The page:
Yesterday, Senator Frank Lautenberg (D-NJ) and Representative Rush Holt (D-NJ) reintroduced the Tyler Clementi Higher Education Anti-Harassment Act in both the Senate and the House of Representatives. The legislation was first introduced last November, but failed to reach a vote before the end of the 111th Congress.
The exact text of the newly reintroduced bill is not yet available on Thomas.gov, the Library of Congress’ legislative information tracker, and as of this morning, neither Senator Lautenberg’s nor Representative Holt’s offices were able to provide the exact text or to confirm that the text of the legislation is unchanged. However, Senator Lautenberg’s press release indicates that the new bill will mirror the previously introduced legislation. According to Senator Lautenberg’s press release, if enacted the legislation would:
require colleges and universities that receive federal student aid to have in place a policy that prohibits harassment of students based on their actual or perceived race, color, national origin, sex, disability, sexual orientation, gender identity, or religion. Schools would have to distribute that policy to all students, along with information about the procedure to follow should an incident of harassment occur, and notify students of counseling, mental health, and other services available to victims or perpetrators of harassment. The legislation would require schools to recognize cyberbullying as a form of harassment and it would create a new grant program at the U.S. Department of Education to help colleges and universities establish programs to prevent harassment of students.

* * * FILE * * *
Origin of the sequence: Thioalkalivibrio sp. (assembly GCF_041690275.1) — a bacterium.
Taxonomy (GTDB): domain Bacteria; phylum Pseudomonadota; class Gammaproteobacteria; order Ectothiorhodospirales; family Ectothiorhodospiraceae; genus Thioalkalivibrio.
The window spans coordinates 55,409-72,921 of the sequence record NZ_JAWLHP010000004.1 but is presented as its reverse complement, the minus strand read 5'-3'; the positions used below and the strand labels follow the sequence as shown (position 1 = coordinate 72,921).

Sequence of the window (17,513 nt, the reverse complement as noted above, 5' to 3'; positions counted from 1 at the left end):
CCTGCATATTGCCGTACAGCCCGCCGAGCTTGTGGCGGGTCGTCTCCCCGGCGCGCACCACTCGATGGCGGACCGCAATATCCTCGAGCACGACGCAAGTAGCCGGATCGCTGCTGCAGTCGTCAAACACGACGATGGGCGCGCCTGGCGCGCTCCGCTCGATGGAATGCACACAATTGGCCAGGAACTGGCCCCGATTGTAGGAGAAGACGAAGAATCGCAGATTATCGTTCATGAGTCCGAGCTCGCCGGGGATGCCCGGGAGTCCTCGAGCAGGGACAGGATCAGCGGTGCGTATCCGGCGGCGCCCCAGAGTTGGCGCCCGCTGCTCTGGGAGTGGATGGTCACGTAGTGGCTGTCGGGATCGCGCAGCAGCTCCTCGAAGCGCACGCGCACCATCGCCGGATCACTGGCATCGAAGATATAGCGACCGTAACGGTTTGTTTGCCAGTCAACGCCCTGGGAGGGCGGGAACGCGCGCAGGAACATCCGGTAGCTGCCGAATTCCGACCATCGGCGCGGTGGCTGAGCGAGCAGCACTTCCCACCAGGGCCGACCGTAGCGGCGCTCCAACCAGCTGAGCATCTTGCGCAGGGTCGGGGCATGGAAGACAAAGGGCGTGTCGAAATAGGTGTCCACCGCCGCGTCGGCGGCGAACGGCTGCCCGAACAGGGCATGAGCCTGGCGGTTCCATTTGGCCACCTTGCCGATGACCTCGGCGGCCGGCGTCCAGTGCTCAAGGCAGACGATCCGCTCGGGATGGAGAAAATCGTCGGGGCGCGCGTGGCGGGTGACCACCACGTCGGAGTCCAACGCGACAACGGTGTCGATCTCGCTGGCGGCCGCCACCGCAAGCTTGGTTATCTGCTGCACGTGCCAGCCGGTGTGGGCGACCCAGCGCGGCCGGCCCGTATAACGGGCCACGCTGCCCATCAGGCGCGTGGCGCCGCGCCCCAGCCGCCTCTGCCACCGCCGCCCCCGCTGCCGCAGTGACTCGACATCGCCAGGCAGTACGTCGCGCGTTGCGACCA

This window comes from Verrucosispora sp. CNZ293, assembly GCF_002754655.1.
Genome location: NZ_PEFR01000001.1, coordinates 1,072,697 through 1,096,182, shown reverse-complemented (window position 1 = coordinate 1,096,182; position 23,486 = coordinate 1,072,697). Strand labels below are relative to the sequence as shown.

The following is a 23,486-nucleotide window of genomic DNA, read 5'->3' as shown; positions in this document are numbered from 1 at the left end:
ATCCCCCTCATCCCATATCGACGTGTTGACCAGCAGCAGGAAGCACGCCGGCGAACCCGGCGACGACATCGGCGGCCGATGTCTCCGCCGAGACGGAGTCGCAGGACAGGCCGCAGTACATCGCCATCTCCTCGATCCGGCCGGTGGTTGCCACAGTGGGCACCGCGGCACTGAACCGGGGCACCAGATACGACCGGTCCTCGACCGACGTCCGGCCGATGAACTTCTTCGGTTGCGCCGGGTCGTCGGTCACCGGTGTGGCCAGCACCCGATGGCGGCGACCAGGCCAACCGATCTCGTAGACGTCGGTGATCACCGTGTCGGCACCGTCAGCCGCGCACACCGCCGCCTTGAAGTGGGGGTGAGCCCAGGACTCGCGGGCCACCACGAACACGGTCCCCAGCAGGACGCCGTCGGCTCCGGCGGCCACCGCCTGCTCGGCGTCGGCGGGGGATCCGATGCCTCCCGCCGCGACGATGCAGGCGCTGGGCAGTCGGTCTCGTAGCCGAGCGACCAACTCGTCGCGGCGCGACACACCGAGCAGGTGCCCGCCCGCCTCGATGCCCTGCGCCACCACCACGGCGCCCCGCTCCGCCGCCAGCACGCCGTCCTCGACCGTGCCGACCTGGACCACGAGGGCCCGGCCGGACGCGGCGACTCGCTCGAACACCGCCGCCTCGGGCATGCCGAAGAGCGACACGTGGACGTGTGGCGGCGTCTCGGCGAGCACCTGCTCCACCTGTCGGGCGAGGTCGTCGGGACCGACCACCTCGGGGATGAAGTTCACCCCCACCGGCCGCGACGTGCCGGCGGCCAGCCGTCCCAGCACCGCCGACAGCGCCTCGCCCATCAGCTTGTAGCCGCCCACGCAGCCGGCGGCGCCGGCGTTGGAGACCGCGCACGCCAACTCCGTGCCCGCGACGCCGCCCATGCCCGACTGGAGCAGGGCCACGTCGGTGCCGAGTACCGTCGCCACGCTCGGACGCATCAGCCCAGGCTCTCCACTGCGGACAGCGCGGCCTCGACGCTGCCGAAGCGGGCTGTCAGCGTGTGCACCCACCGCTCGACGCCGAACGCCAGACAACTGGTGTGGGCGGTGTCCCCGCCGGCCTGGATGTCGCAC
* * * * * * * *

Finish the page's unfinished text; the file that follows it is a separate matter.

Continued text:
Unfortunately, based on this summary, it seems all but certain that the new bill recreates the significant First Amendment problems presented by its previous incarnation. FIRE warned about the free speech problems posed by this legislation in a press release last November—a warning echoed by FIRE Co-founder Harvey Silverglate in Forbes and by FIRE President Greg Lukianoff in the Congressional Quarterly Researcher.
Let’s review these problems now.